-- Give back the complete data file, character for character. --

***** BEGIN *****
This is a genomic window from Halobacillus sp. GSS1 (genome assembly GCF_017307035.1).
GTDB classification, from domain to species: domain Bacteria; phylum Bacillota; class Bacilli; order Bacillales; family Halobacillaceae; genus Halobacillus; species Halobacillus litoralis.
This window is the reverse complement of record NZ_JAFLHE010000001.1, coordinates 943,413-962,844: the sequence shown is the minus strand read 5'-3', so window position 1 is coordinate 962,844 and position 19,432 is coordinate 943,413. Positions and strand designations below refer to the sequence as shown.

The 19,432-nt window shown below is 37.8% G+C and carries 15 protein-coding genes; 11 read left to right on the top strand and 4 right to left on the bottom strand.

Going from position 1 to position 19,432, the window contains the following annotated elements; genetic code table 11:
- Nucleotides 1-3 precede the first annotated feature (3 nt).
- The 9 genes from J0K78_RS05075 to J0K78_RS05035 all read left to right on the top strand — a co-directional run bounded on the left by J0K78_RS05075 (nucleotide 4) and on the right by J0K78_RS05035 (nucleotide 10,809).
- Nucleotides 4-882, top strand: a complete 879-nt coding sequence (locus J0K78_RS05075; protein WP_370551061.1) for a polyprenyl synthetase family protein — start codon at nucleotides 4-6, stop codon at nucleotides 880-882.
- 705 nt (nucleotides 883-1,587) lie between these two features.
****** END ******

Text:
This is a genomic window from Halobacillus sp. GSS1 (genome assembly GCF_017307035.1).
GTDB classification, from domain to species: domain Bacteria; phylum Bacillota; class Bacilli; order Bacillales; family Halobacillaceae; genus Halobacillus; species Halobacillus litoralis.
This window is the reverse complement of record NZ_JAFLHE010000001.1, coordinates 943,413-962,844: the sequence shown is the minus strand read 5'-3', so window position 1 is coordinate 962,844 and position 19,432 is coordinate 943,413. Positions and strand designations below refer to the sequence as shown.

The 19,432-nt window shown below is 37.8% G+C and carries 15 protein-coding genes; 11 read left to right on the top strand and 4 right to left on the bottom strand.

Going from position 1 to position 19,432, the window contains the following annotated elements; genetic code table 11:
- Nucleotides 1-3 precede the first annotated feature (3 nt).
- The 9 genes from J0K78_RS05075 to J0K78_RS05035 all read left to right on the top strand — a co-directional run bounded on the left by J0K78_RS05075 (nucleotide 4) and on the right by J0K78_RS05035 (nucleotide 10,809).
- Nucleotides 4-882, top strand: a complete 879-nt coding sequence (locus J0K78_RS05075; protein WP_370551061.1) for a polyprenyl synthetase family protein — start codon at nucleotides 4-6, stop codon at nucleotides 880-882.
- 705 nt (nucleotides 883-1,587) lie between these two features.